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  1. #1

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    50 year old print and water stain

    Hey, a friend from work had a flood in her apartment over the weekend and nothing too bad, but she is the most upset about an approximately 50 year old portrait of her grandmother that got nasty water stains on it. I have not seen this print but she describes it as kinda thick, but kinda bendy, and black and white. (her words not mine) Question. Can I re-soak this to remove the water stains? what about re-fixing? Is there any way I can help her get this picture back?? I don't want someone to redo it on their computer, because that is just wrong....

    Thanks,
    Will

  2. #2

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    Quote Originally Posted by wbryant
    Hey, a friend from work had a flood in her apartment over the weekend and nothing too bad, but she is the most upset about an approximately 50 year old portrait of her grandmother that got nasty water stains on it. I have not seen this print but she describes it as kinda thick, but kinda bendy, and black and white. (her words not mine) Question. Can I re-soak this to remove the water stains? what about re-fixing? Is there any way I can help her get this picture back?? I don't want someone to redo it on their computer, because that is just wrong....

    Thanks,
    Will
    At this point with the present water stains, I doubt resoaking the print will do any harm. You should not need to refix, but I would recommend using photo flo in the rinse mainly to remove any dirt.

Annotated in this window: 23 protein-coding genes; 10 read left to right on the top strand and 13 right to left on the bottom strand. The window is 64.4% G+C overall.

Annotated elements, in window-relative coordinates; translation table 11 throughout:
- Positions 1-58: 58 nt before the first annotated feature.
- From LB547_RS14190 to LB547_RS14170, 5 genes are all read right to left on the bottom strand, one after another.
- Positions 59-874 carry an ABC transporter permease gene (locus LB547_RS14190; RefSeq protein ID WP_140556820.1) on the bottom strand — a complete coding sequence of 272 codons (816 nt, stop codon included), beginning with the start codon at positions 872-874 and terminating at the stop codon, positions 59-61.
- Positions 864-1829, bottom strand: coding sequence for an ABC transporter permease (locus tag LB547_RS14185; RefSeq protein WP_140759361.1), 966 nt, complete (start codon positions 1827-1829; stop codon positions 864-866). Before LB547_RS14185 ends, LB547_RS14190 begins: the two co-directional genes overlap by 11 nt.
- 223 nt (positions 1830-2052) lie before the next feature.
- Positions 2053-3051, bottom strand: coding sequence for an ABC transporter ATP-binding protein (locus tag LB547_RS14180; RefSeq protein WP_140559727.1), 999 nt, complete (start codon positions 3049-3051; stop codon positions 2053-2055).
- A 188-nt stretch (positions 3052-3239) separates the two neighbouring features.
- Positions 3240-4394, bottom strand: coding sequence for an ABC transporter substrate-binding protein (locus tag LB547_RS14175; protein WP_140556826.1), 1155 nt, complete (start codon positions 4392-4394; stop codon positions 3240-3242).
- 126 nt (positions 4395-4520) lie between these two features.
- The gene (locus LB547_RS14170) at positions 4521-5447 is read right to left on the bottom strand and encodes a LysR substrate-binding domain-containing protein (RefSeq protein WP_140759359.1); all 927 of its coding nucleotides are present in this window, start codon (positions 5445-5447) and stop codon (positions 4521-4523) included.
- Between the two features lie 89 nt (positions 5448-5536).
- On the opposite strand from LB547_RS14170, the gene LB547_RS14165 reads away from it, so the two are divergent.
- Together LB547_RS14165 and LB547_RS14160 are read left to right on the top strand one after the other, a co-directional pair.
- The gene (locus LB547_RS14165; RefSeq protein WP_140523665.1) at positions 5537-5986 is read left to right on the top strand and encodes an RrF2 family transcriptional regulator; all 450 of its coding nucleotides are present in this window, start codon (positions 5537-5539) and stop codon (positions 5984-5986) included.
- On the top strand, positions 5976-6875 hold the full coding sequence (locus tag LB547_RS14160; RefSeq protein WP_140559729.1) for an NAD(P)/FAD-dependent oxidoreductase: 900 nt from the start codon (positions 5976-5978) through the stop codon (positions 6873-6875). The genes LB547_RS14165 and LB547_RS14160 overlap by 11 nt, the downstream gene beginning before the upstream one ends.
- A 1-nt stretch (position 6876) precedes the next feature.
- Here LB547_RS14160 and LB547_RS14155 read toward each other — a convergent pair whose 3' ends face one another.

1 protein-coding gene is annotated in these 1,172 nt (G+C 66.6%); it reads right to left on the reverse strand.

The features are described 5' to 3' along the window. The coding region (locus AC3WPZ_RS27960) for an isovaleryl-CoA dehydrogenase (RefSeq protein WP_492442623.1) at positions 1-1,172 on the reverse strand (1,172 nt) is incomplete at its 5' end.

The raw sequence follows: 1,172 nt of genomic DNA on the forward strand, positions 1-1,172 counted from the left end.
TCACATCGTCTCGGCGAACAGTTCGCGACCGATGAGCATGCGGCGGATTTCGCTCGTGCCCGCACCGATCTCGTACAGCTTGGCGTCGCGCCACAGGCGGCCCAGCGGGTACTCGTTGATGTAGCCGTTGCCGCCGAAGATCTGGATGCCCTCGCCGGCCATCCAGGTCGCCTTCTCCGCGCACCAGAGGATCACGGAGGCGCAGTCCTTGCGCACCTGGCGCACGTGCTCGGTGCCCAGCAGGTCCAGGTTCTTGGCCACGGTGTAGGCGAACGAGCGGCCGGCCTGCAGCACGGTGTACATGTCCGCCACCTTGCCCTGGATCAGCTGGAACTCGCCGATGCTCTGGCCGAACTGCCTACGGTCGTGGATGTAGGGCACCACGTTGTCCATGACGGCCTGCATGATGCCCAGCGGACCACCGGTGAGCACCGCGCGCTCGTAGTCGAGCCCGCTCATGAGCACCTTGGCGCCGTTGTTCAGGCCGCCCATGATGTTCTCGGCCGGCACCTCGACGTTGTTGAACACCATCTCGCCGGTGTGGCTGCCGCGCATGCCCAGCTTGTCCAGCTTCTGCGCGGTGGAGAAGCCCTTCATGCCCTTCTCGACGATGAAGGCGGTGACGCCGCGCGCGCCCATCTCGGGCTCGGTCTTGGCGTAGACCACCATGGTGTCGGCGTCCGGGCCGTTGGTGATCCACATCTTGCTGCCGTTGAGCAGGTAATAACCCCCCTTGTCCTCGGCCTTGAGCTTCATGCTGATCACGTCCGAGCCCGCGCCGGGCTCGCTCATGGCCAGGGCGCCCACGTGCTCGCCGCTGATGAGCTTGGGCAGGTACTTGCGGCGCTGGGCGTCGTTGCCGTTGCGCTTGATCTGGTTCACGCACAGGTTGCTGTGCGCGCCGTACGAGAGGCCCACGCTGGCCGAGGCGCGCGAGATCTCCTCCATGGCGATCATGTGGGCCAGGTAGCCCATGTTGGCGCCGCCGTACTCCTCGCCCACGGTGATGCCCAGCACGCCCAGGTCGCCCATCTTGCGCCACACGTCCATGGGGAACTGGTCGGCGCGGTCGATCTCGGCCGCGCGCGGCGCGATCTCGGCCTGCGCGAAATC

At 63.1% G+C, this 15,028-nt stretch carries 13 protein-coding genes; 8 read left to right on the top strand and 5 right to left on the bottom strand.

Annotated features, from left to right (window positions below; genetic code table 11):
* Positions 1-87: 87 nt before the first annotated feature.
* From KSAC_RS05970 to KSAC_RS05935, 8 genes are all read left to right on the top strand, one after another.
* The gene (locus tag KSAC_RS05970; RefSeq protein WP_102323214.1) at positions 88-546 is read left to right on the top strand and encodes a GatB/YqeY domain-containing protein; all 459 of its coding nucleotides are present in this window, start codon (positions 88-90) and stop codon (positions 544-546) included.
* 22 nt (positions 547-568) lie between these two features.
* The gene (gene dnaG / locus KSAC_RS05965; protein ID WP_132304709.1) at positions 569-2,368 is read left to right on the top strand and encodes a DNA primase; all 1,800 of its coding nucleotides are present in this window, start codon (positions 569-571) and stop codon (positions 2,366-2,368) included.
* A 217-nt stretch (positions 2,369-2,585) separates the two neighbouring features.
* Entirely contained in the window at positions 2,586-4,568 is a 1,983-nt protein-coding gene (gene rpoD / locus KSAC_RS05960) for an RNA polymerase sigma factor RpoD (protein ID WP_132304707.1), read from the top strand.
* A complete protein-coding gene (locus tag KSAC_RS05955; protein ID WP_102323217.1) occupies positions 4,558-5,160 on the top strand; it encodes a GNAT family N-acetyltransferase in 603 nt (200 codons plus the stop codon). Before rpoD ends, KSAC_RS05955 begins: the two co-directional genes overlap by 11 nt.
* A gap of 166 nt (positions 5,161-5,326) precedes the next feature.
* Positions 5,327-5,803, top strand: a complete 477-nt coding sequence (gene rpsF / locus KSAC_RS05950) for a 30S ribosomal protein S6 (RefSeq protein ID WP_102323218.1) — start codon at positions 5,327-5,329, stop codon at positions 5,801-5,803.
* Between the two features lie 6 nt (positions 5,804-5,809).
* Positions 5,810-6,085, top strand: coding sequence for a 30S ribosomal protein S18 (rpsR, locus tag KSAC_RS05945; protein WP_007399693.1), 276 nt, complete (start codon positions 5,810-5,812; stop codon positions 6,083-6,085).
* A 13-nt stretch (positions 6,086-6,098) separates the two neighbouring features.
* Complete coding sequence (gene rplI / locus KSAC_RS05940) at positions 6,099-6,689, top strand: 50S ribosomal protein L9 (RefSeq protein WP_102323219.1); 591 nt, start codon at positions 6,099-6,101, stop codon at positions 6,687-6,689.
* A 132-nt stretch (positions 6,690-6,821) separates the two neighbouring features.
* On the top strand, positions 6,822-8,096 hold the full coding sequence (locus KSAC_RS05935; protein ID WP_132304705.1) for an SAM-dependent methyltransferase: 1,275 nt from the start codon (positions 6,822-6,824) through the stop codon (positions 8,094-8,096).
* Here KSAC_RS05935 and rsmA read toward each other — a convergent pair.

Good luck, and I agree with you, redoing in the pc is just wrong..

  3. #3
    shyguy's Avatar
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    personally i would scan the image first. Just as a backup. then rewash the picture in your standard temperature water. keep an eye on it, and handel it very carefully. i would air dry, then flatten under heat if necessary.

    the reason for the scan is obvious. if the image falls apart you will have something to fall back on.

    S.

  4. #4
    MattKing's Avatar
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    If it is an important photograph, see if you can find someone who does old time photo restoration. A nice 4x5 copy negative, produced by a skilled technician, using filters and specialized film (if it is still available) is probably still better than a midling scanner. One caveat though - the last time I worked with someone who was a true artist with this sort of work was at least 25 years ago!



 

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